6.7. Publishing to AMQP Message Servers

The workflow events generated by pegasus-monitord can also be used to publish to an AMQP message server such as RabbitMQ in addition to the stampede workflow database.


A thing to keep in mind. The workflow events are documented as conforming to the netlogger requirements. When events are pushed to an AMQP endpoint, the . in the keys are replaced by _ .

6.7.1. Configuration

In order to get pegasus-monitord to populate to a message queue, you can set the following property

pegasus.catalog.workflow.amqp.url amqp://[USERNAME:PASSWORD@]amqp.isi.edu[:port]/<exchange_name> 

The routing key set for the messages matches the name of the stampede workflow event being sent. By default, if you enable AMQP population only the following events are sent to the server

  • stampede.job_inst.tag

  • stampede.inv.end

  • stampede.wf.plan

To configure additional events, you can specify a comma separated list of events that need to be sent using the property pegasus.catalog.workflow.amqp.events . For example

pegasus.catalog.workflow.amqp.events = stampede.xwf.*,stampede.static.*


To get all events you can just specify * as the value to the property.

6.7.2. Monitord, RabbitMQ, ElasticSearch Example

The AMQP support in Monitord is still a work in progress, but even the current functionality provides basic support for getting the monitoring data into ElasticSearch. In our development environment, we use a RabbitMQ instance with a simple exhange/queue. The configuration required for Pegasus is:

# help Pegasus developers collect data on integrity failures                                        
pegasus.monitord.encoding = json                                                                    
pegasus.catalog.workflow.amqp.url = amqp://friend:donatedata@msgs.pegasus.isi.edu:5672/prod/workflows

On the other side of the queue, Logstash is configured to receive the messages and forward them to ElasticSearch. The Logstash pipeline looks something like:

input {
  rabbitmq {
    type => "workflow-events"
    host => "msg.pegasus.isi.edu"
    vhost => "prod"
    queue => "workflows-es"
    heartbeat => 30
    durable => true
    password => "XXXXXX"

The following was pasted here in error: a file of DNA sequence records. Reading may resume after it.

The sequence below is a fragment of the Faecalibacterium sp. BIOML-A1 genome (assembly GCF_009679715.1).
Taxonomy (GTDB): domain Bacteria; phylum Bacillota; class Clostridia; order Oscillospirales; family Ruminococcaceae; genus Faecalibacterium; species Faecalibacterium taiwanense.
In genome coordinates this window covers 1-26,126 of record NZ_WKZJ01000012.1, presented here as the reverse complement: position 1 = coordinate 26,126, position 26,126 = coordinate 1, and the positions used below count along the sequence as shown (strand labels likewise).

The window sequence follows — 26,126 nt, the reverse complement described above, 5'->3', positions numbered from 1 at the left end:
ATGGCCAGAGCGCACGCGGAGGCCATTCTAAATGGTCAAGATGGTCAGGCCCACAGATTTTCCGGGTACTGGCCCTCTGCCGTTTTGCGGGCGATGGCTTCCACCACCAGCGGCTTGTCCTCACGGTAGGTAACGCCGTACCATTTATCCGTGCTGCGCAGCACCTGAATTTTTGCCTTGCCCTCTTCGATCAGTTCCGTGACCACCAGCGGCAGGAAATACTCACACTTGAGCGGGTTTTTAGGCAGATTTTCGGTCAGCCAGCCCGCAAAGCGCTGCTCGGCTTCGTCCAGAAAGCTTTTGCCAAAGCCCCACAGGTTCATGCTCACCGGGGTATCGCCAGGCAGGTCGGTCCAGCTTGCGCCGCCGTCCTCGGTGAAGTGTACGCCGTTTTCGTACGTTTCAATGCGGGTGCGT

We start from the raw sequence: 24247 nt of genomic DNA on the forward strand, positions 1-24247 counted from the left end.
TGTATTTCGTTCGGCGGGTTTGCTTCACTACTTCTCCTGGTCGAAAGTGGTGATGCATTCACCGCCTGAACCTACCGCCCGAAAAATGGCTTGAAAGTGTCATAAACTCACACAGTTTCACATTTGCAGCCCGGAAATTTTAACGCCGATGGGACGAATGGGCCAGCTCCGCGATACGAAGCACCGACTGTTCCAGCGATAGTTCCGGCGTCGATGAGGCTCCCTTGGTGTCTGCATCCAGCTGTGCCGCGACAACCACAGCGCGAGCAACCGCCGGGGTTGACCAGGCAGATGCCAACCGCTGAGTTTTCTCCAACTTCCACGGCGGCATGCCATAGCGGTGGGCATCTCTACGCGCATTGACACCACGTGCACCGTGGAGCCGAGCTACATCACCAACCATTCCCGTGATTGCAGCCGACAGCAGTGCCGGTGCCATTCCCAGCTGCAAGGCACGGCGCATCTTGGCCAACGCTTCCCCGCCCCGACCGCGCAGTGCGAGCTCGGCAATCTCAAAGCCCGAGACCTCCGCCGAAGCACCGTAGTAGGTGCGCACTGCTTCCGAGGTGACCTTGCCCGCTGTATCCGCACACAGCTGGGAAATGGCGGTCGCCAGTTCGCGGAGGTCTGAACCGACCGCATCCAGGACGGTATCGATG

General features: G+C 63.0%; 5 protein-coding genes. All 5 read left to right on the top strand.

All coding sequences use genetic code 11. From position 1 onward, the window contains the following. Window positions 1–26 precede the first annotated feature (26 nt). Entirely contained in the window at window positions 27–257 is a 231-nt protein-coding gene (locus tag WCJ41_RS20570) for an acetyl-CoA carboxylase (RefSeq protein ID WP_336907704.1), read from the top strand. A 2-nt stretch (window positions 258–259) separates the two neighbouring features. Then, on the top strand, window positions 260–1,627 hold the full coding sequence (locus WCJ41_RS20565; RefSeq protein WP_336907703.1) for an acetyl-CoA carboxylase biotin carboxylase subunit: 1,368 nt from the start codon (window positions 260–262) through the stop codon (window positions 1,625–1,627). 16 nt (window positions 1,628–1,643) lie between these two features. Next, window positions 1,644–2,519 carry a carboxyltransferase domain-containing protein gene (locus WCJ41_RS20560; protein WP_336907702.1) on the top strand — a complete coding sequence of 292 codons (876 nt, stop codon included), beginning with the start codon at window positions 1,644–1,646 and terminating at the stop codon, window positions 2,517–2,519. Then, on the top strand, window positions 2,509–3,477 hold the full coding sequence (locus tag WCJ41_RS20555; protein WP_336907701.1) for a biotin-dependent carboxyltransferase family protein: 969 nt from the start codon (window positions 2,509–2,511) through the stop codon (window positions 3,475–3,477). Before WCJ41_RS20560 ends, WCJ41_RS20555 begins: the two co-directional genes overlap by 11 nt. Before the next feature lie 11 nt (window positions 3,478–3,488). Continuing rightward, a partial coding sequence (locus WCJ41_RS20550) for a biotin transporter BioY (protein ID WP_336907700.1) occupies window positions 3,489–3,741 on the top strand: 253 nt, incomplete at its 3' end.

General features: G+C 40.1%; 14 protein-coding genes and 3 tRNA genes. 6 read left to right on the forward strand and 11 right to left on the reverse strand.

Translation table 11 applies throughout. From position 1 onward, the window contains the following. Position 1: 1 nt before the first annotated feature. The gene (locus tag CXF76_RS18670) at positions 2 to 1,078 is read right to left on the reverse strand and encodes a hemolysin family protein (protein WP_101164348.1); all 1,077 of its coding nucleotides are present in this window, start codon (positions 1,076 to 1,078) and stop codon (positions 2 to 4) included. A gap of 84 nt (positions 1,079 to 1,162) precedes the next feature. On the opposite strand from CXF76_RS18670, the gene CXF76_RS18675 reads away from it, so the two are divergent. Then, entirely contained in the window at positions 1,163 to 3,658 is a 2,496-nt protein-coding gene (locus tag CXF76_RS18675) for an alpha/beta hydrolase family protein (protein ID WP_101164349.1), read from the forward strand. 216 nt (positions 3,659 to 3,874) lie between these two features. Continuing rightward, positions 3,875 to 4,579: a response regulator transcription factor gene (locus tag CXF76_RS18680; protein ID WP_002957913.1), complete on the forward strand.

user => "prod-logstash"

filter {
  if [type] == "workflow-events" {
    mutate {
      convert => {
        "dur" => "float"
        "remote_cpu_time" => "float"
    date {
      # set @timestamp from the ts of the actual event
      match => [ "ts", "UNIX" ]
    date {
      match => [ "start_time", "UNIX" ]
      target => "start_time_human"
    fingerprint {
      # create unique document ids
      source => "ts"
      concatenate_sources => true
      method => "SHA1"
      key => "Pegasus Event"
      target => "[@metadata][fingerprint]"
output {
  if [type] == "workflow-events" {
    elasticsearch {
      "hosts" => ["es1.isi.edu:9200", "es2.isi.edu:9200"]
      "sniffing" => false
      "document_type" => "workflow-events"
      "document_id" => "%{[@metadata][fingerprint]}"
      "index" => "workflow-events-%{+YYYY.MM.dd}"
      "template" => "/usr/share/logstash/templates/workflow-events.json"
      "template_name" => "workflow-events-*"
      "template_overwrite" => true


Once the data is ElasticSearch, you can easily create for example Grafana dashboard like:

6.7.3. A Pre-Configured Data Collection Pipeline

In this repository , we provide a containerized data-collection/visualization pipeline similar to what we use in production. The figure below illustrates the processes involved in the pipeline and how they are connected to one another. For more information regarding setup and usage, please visit the link referenced above.